Catherine Connors is a mother, writer and recovering academic who traded the lecture hall for the playroom and discovered that university students and preschoolers have much the same attention span. She still dips her toes into academic waters by writing the occasional scholarly article about the place of motherhood in Western philosophy, but mostly now she changes diapers and wipes noses and indulges in long reflections on whether Yo Gabba Gabba is a harbinger of the decline of western civilization. Oh, and she blogs: in addition to Bad Mother blogging at BeliefNet, she is, among other things, the author of HerBadMother.com, Managing Editor of MamaPop, moderator of Her Bad Mother’s Basement, co-founder and co-editor of WeCovet, Contributing Editor at BlogHer, and (deep breath) founder of and contributor to Canada Moms Blog. And in her spare time… oh, wait. She doesn’t have spare time. But she’s okay with that.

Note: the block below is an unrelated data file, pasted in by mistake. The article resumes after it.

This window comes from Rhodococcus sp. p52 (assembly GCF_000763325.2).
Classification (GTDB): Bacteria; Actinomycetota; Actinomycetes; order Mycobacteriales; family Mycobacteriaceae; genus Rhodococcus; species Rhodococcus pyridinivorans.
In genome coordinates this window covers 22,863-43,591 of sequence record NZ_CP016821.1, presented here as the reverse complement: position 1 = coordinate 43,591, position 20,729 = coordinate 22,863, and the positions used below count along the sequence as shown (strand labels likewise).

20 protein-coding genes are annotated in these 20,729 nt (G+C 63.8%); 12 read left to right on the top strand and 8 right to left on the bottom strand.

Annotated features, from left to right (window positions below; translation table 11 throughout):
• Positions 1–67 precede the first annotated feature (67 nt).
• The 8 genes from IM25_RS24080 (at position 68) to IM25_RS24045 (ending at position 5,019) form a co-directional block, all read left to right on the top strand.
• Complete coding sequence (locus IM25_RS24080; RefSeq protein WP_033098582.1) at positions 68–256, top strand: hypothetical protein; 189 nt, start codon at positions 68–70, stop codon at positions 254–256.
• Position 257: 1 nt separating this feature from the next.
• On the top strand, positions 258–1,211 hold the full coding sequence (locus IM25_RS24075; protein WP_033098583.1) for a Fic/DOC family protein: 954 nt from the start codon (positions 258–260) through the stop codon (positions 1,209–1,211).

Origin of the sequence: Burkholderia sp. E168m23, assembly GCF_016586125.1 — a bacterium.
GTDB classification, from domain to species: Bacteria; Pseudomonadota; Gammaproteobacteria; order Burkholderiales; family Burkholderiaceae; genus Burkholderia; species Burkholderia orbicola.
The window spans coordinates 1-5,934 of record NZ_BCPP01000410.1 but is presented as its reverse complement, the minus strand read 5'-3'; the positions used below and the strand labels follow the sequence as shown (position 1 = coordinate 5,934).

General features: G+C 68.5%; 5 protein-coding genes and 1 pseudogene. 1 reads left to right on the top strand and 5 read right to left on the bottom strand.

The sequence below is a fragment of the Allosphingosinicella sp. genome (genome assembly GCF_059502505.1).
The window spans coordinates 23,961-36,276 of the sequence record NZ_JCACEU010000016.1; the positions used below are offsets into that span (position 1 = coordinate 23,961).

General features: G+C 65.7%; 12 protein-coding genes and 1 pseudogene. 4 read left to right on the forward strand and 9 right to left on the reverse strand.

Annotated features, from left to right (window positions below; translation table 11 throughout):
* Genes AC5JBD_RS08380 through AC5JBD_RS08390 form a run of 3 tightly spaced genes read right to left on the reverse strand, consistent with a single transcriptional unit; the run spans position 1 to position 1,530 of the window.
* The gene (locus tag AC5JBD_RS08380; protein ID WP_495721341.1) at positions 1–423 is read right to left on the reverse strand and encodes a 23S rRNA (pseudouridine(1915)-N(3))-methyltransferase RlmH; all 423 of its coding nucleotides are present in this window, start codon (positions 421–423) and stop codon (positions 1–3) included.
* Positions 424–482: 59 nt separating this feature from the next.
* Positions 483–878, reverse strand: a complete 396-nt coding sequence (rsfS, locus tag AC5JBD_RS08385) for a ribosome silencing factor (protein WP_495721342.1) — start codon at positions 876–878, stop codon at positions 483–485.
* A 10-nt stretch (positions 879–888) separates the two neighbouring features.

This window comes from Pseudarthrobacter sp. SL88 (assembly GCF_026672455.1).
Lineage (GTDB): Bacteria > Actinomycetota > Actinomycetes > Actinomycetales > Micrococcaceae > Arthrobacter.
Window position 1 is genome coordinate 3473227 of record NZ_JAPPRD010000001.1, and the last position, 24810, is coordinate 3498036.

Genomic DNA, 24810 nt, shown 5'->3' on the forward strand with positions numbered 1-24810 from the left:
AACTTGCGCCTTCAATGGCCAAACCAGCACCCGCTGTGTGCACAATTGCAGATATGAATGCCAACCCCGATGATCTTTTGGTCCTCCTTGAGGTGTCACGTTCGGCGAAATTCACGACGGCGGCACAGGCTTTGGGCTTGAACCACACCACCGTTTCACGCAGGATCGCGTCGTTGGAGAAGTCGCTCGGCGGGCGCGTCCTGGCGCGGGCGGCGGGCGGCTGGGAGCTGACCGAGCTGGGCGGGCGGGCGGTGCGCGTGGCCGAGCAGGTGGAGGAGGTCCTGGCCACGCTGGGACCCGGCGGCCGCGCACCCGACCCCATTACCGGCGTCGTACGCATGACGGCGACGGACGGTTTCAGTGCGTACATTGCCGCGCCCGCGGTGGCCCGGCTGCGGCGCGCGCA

A year ago, I wrote this:
My father died last week. My Dad, who I loved so very much,
who I will always love so very, very much. We still don’t know when or
how, exactly – he was alone, and the circumstances of his death are,
for the moment, more or less unknown – and that leaves us in a sort of
purgatory, until tomorrow, anyway, until after the weekend and the
world resumes its business and we can turn to those whose business is
death and seek answers. But for now all we can do is grieve, and begin
the long, arduous process of sorting out his affairs, and leave
worrying about the mystery surrounding his death until tomorrow.
Tomorrow. I long for tomorrow, and I dread it.
The grief will be no less acute tomorrow – I expect it to worsen as we learn more – but at least there will be more to do.
One year ago, and the grief has not lessened. It’s not as all-encompassing as it was one year ago, but although I no longer dwell upon it every hour, it has become, in some ways, deeper. When I do stop to reflect upon that grief, I recognize it as a grief that has settled into the deepest reaches of my heart. I recognize it as a grief that I will carry always.
I am carrying that grief. It is no less heavy for the distance I have travelled.